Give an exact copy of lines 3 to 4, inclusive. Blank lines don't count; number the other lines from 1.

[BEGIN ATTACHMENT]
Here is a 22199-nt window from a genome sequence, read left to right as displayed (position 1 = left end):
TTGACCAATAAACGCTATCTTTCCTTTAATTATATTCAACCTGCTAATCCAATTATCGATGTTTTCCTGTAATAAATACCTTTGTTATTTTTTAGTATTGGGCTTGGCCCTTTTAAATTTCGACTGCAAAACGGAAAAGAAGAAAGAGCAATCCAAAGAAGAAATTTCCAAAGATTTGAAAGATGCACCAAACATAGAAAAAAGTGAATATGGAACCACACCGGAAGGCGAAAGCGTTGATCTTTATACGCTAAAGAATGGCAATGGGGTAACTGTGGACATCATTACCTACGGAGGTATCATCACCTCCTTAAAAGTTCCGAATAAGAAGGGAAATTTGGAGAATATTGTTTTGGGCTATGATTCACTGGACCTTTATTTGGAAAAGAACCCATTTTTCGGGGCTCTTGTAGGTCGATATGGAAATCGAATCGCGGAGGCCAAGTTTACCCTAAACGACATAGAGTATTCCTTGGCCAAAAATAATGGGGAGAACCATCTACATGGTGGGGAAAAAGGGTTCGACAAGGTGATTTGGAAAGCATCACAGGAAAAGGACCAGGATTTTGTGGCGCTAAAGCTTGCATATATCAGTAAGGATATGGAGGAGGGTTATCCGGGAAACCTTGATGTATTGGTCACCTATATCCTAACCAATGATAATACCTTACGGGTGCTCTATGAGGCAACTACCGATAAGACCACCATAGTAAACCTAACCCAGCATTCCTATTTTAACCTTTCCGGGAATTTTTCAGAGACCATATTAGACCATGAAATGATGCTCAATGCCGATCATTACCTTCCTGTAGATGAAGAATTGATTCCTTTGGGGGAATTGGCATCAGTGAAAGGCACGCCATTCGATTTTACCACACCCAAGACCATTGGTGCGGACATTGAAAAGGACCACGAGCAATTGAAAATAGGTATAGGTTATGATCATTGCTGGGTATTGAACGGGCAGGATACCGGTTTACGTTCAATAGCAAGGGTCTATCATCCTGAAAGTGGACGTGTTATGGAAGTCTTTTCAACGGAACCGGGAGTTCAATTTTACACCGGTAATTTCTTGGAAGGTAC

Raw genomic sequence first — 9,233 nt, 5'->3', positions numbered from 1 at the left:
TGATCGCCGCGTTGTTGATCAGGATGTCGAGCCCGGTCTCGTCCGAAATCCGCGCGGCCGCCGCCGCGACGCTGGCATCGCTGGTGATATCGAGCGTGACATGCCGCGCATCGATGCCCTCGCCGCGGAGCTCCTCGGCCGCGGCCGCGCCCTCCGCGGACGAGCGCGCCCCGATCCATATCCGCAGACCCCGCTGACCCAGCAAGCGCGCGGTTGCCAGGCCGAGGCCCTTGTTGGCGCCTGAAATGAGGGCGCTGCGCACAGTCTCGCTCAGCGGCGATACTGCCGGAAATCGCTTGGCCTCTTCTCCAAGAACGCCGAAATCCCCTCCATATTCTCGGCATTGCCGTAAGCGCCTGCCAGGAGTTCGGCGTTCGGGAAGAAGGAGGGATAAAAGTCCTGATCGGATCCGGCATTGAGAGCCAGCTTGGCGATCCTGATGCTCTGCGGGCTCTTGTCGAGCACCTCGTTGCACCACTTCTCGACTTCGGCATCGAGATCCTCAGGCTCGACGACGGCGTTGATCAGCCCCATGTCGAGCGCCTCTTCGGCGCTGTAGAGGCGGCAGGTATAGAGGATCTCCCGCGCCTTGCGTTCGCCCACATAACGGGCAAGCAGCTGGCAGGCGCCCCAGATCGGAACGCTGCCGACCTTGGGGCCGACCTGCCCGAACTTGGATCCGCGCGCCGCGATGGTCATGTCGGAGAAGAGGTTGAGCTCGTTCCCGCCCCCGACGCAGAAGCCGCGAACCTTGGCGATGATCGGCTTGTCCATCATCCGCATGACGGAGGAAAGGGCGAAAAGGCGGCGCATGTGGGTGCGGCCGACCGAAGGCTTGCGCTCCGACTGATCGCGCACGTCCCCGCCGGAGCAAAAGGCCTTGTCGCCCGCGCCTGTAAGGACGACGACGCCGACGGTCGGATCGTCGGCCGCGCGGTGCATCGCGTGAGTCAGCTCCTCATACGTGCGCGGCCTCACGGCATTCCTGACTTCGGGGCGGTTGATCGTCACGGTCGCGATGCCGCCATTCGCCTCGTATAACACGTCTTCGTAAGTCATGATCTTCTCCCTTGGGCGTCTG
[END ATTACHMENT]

Raw genomic sequence first — 9,233 nt, 5'->3', positions numbered from 1 at the left:
TGATCGCCGCGTTGTTGATCAGGATGTCGAGCCCGGTCTCGTCCGAAATCCGCGCGGCCGCCGCCGCGACGCTGGCATCGCTGGTGATATCGAGCGTGACATGCCGCGCATCGATGCCCTCGCCGCGGAGCTCCTCGGCCGCGGCCGCGCCCTCCGCGGACGAGCGCGCCCCGATCCATATCCGCAGACCCCGCTGACCCAGCAAGCGCGCGGTTGCCAGGCCGAGGCCCTTGTTGGCGCCTGAAATGAGGGCGCTGCGCACAGTCTCGCTCAGCGGCGATACTGCCGGAAATCGCTTGGCCTCTTCTCCAAGAACGCCGAAATCCCCTCCATATTCTCGGCATTGCCGTAAGCGCCTGCCAGGAGTTCGGCGTTCGGGAAGAAGGAGGGATAAAAGTCCTGATCGGATCCGGCATTGAGAGCCAGCTTGGCGATCCTGATGCTCTGCGGGCTCTTGTCGAGCACCTCGTTGCACCACTTCTCGACTTCGGCATCGAGATCCTCAGGCTCGACGACGGCGTTGATCAGCCCCATGTCGAGCGCCTCTTCGGCGCTGTAGAGGCGGCAGGTATAGAGGATCTCCCGCGCCTTGCGTTCGCCCACATAACGGGCAAGCAGCTGGCAGGCGCCCCAGATCGGAACGCTGCCGACCTTGGGGCCGACCTGCCCGAACTTGGATCCGCGCGCCGCGATGGTCATGTCGGAGAAGAGGTTGAGCTCGTTCCCGCCCCCGACGCAGAAGCCGCGAACCTTGGCGATGATCGGCTTGTCCATCATCCGCATGACGGAGGAAAGGGCGAAAAGGCGGCGCATGTGGGTGCGGCCGACCGAAGGCTTGCGCTCCGACTGATCGCGCACGTCCCCGCCGGAGCAAAAGGCCTTGTCGCCCGCGCCTGTAAGGACGACGACGCCGACGGTCGGATCGTCGGCCGCGCGGTGCATCGCGTGAGTCAGCTCCTCATACGTGCGCGGCCTCACGGCATTCCTGACTTCGGGGCGGTTGATCGTCACGGTCGCGATGCCGCCATTCGCCTCGTATAACACGTCTTCGTAAGTCATGATCTTCTCCCTTGGGCGTCTG